Charlie Crews was a cop
Charlie Crews was a cop. Green as grass and a pain in the ass, Bobby used to say. Charlie liked the rhythm of it. He repeated it to Jen, but she didn't laugh.
Bobby drove the squad car most of the time. Charlie played his "Learn Spanish Fast" tapes on the car's tape deck, gleefully repeating the staccato sounds until Bobby told him to shut up. He practiced on the job, talking to the Spanish-speaking women on their regular beat. They laughed at his freckled skin and pale eyes, touched his red hair and tried communicating in a strange hybrid of Spanish and English while Bobby stood by with a look of envy and disdain.
Charlie was a good cop; he loved his job and his wife and even his blustery partner, though he wouldn't say it to him except as a joke.
He turned in his wedding ring the day he entered prison--along with the watch his mother had given him after his first year on the force. Now his souvenirs are scars. Sometimes they itch. He counts the tiny lines from the stitches on each scar, or the pale dots left by the staples that had pulled the skin together. Repeated numbers, the sounds he makes as he utters them are like a mantra.
Sometimes he counts in French, but he can't count high enough anymore.
He's in solitary, the room filled with the smell of his own blood, his mouth with the taste of it, copper-salt. He doesn't make a sound because the guards feed on it; they prey on their prisoners and he tells himself that he won't talk. Instead he repeats inside his head: anger ruins joy, steals the goodness of my mind, forces my mouth to say terrible things. I want to kill them. Overcoming anger brings peace of mind, leads to a mind without regrets. I want to die, and I won't talk won't talk won't talk.
But he can't help it. There's no one else to hear but the guards, and if they hate him, he still exists.
He doesn't talk this time, though; he passes out and wakes up in the infirmary.
At first time crawled. One day of wrongful imprisonment... one week... Now time has no meaning other than one more day he's alive.
His body vibrates with the words he holds in, grasping the sentences no one will hear. He talks to the guards even though he pisses them off. An oubliette is a secret dungeon, he tells them. He studied French in high school. The pretty girls were all in that class. Katie Milligan sat in front of him, her ponytail swishing when she raised her hand, and if he concentrates hard enough, he can recreate the curve of her ear from behind, the freckles on the back of her neck.
J'ai oublié mes devoirs, Madame. He'd grin at his teacher as he said it, hoping that she would forgive him for forgetting his homework yet again.
When he thinks about his job, when he was a cop, he wishes he'd studied Spanish instead. He can't believe sometimes that the rough-and-ready Spanish he'd learned on the job hasn't obliterated his French. He's learning more Spanish now, too, even as prison is obliterating other pieces of him--flying away, forgotten. He can't hold on to all of them if he wants to survive.
No one is truly prepared for prison, not even the ones who grew up in gangs. But Ted is even more unprepared than he was, with his panicked eyes and hunched posture. Charlie helps him. That's what he did before, help people, though the joy now was in a savage swing of the fist, glee in the carnage he helps create, and inevitably he's punished, brought down; but the others stop hurting Ted. He helps him, because that's what Charlie Crews does.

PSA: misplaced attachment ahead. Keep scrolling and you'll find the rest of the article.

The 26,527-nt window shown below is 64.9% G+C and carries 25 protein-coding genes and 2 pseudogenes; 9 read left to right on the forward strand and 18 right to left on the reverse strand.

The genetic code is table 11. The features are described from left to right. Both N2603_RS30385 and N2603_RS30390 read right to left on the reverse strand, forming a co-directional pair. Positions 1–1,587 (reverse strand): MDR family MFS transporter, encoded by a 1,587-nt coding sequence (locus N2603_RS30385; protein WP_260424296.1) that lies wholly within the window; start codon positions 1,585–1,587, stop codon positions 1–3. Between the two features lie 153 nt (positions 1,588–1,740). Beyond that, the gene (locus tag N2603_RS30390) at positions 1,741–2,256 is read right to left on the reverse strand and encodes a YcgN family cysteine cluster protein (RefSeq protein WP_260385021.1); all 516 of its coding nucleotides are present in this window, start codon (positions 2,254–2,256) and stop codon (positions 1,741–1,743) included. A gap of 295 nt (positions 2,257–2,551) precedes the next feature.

Connie came and suddenly time marched forward again--one more week until her next visit. One more month before he'd go back to court.
Today Connie is wearing high heels and a straight skirt. Her hair is pinned up, a smooth line from her neck to a swirling knot that probably has a fancy name.
He misses women.
She's going through the contents of an envelope, talking about rulings. He cares, he really does--but right now all he can think about is that Connie smells like flowers. The perfume is too sweet but that doesn't matter. He leans in and inhales--he's in a room with a beautiful woman who smells like a garden, and who says she believes in him. Be in the moment. Don't think about what's coming next.
When he opens his eyes, he sees her wedding ring flash on her hand as she turns the page.
Going back to his cell after her visit, he smells ammonia, fear and simmering rage. He stores away the memory of the moment and puts on his mask again.
Now she's wearing pink. She doesn't ask him about the newest scar. Instead she purses her lips and looks like she's trying not to cry.
"I'm sorry I haven't gotten you away from this."
"You do," he tells her.
Connie fences with words--French and Latin at first, the languages of the court. Then the word 'exonerate,' and he was freed. Now she uses phrases like settlement offer and compensatory damages.
It's his first time to see her office; there's fruit on her desk next to a half-empty champagne bottle. He's still feeling giddy; it's not just the champagne but the freedom, and the sense that he's almost there, almost able to take back something that was stolen from him.
Too many pieces are missing, though. Some he won't ever get back. A ring is just a ring; there's no wife. His watch can't turn back time and bring his mother to him.
Still he tells her, "If I get that piece back, maybe some of the others will fall into place."
Constance doesn't back away from him as he leans in. "They won't like it."
Charlie doesn't say anything in reply; he waits.
"They won't like you."
"I know." She looks away from him. "I know," she repeats, and lightly touches his hand with her fingertips. "I want to get that back for you."
It's the only piece left that makes sense of his life.
Charlie Crews is a cop.